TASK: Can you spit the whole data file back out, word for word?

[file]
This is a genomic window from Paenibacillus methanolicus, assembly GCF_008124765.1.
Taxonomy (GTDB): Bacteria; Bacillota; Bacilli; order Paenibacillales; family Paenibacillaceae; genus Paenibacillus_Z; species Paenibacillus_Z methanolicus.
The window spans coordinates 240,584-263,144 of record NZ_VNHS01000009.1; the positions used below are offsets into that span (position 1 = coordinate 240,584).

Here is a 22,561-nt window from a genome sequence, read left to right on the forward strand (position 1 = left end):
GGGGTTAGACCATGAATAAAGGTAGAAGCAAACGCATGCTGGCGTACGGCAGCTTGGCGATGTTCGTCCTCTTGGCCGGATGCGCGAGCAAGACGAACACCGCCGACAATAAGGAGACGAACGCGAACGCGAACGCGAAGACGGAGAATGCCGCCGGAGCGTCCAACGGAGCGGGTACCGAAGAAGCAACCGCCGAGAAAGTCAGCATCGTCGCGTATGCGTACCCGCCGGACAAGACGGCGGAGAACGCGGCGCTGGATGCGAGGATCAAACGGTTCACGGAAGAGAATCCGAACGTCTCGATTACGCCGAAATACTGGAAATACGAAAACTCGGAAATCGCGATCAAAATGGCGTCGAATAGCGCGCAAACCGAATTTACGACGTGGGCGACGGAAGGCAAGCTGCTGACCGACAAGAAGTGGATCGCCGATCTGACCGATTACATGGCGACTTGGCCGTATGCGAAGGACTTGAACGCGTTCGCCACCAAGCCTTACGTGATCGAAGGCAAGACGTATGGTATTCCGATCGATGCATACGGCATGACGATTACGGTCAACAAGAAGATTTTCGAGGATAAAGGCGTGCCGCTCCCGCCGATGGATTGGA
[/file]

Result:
This is a genomic window from Paenibacillus methanolicus, assembly GCF_008124765.1.
Taxonomy (GTDB): Bacteria; Bacillota; Bacilli; order Paenibacillales; family Paenibacillaceae; genus Paenibacillus_Z; species Paenibacillus_Z methanolicus.
The window spans coordinates 240,584-263,144 of record NZ_VNHS01000009.1; the positions used below are offsets into that span (position 1 = coordinate 240,584).

Here is a 22,561-nt window from a genome sequence, read left to right on the forward strand (position 1 = left end):
GGGGTTAGACCATGAATAAAGGTAGAAGCAAACGCATGCTGGCGTACGGCAGCTTGGCGATGTTCGTCCTCTTGGCCGGATGCGCGAGCAAGACGAACACCGCCGACAATAAGGAGACGAACGCGAACGCGAACGCGAAGACGGAGAATGCCGCCGGAGCGTCCAACGGAGCGGGTACCGAAGAAGCAACCGCCGAGAAAGTCAGCATCGTCGCGTATGCGTACCCGCCGGACAAGACGGCGGAGAACGCGGCGCTGGATGCGAGGATCAAACGGTTCACGGAAGAGAATCCGAACGTCTCGATTACGCCGAAATACTGGAAATACGAAAACTCGGAAATCGCGATCAAAATGGCGTCGAATAGCGCGCAAACCGAATTTACGACGTGGGCGACGGAAGGCAAGCTGCTGACCGACAAGAAGTGGATCGCCGATCTGACCGATTACATGGCGACTTGGCCGTATGCGAAGGACTTGAACGCGTTCGCCACCAAGCCTTACGTGATCGAAGGCAAGACGTATGGTATTCCGATCGATGCATACGGCATGACGATTACGGTCAACAAGAAGATTTTCGAGGATAAAGGCGTGCCGCTCCCGCCGATGGATTGGA